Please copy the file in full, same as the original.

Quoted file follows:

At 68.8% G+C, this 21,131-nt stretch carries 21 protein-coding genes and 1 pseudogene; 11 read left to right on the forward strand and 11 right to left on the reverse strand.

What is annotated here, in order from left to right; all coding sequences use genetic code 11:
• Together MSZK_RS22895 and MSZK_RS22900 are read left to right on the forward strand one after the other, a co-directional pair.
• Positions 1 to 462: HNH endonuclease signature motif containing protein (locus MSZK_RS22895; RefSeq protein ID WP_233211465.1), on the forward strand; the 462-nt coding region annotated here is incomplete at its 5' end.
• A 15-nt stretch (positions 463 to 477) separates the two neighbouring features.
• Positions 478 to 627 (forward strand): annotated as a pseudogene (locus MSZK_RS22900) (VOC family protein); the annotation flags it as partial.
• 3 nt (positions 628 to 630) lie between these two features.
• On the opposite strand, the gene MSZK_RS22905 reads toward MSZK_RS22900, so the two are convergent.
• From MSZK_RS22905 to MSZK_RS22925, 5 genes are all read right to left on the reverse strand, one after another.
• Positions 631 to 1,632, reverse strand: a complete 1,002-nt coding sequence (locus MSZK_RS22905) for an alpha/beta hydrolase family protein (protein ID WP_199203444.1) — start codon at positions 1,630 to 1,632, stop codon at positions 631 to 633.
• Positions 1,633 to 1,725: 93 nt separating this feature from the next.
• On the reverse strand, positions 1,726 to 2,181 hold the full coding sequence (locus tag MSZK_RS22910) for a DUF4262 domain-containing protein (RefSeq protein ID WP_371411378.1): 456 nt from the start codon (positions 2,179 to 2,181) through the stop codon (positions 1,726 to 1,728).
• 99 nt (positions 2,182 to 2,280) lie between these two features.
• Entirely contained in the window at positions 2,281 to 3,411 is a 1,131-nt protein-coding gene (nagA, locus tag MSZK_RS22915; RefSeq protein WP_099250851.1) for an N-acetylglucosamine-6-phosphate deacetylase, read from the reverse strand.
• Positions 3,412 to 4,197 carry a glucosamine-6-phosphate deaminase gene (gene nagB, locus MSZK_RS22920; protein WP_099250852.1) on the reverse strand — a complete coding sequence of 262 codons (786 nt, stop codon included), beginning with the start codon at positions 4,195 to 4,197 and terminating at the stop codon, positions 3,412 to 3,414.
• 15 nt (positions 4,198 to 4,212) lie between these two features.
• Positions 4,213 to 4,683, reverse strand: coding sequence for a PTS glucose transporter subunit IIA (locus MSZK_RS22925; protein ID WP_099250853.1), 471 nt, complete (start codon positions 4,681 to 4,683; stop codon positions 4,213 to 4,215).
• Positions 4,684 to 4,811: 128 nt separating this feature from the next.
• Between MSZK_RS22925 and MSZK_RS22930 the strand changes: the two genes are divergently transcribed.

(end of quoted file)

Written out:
At 68.8% G+C, this 21,131-nt stretch carries 21 protein-coding genes and 1 pseudogene; 11 read left to right on the forward strand and 11 right to left on the reverse strand.

What is annotated here, in order from left to right; all coding sequences use genetic code 11:
• Together MSZK_RS22895 and MSZK_RS22900 are read left to right on the forward strand one after the other, a co-directional pair.
• Positions 1 to 462: HNH endonuclease signature motif containing protein (locus MSZK_RS22895; RefSeq protein ID WP_233211465.1), on the forward strand; the 462-nt coding region annotated here is incomplete at its 5' end.
• A 15-nt stretch (positions 463 to 477) separates the two neighbouring features.
• Positions 478 to 627 (forward strand): annotated as a pseudogene (locus MSZK_RS22900) (VOC family protein); the annotation flags it as partial.
• 3 nt (positions 628 to 630) lie between these two features.
• On the opposite strand, the gene MSZK_RS22905 reads toward MSZK_RS22900, so the two are convergent.
• From MSZK_RS22905 to MSZK_RS22925, 5 genes are all read right to left on the reverse strand, one after another.
• Positions 631 to 1,632, reverse strand: a complete 1,002-nt coding sequence (locus MSZK_RS22905) for an alpha/beta hydrolase family protein (protein ID WP_199203444.1) — start codon at positions 1,630 to 1,632, stop codon at positions 631 to 633.
• Positions 1,633 to 1,725: 93 nt separating this feature from the next.
• On the reverse strand, positions 1,726 to 2,181 hold the full coding sequence (locus tag MSZK_RS22910) for a DUF4262 domain-containing protein (RefSeq protein ID WP_371411378.1): 456 nt from the start codon (positions 2,179 to 2,181) through the stop codon (positions 1,726 to 1,728).
• 99 nt (positions 2,182 to 2,280) lie between these two features.
• Entirely contained in the window at positions 2,281 to 3,411 is a 1,131-nt protein-coding gene (nagA, locus tag MSZK_RS22915; RefSeq protein WP_099250851.1) for an N-acetylglucosamine-6-phosphate deacetylase, read from the reverse strand.
• Positions 3,412 to 4,197 carry a glucosamine-6-phosphate deaminase gene (gene nagB, locus MSZK_RS22920; protein WP_099250852.1) on the reverse strand — a complete coding sequence of 262 codons (786 nt, stop codon included), beginning with the start codon at positions 4,195 to 4,197 and terminating at the stop codon, positions 3,412 to 3,414.
• 15 nt (positions 4,198 to 4,212) lie between these two features.
• Positions 4,213 to 4,683, reverse strand: coding sequence for a PTS glucose transporter subunit IIA (locus MSZK_RS22925; protein ID WP_099250853.1), 471 nt, complete (start codon positions 4,681 to 4,683; stop codon positions 4,213 to 4,215).
• Positions 4,684 to 4,811: 128 nt separating this feature from the next.
• Between MSZK_RS22925 and MSZK_RS22930 the strand changes: the two genes are divergently transcribed.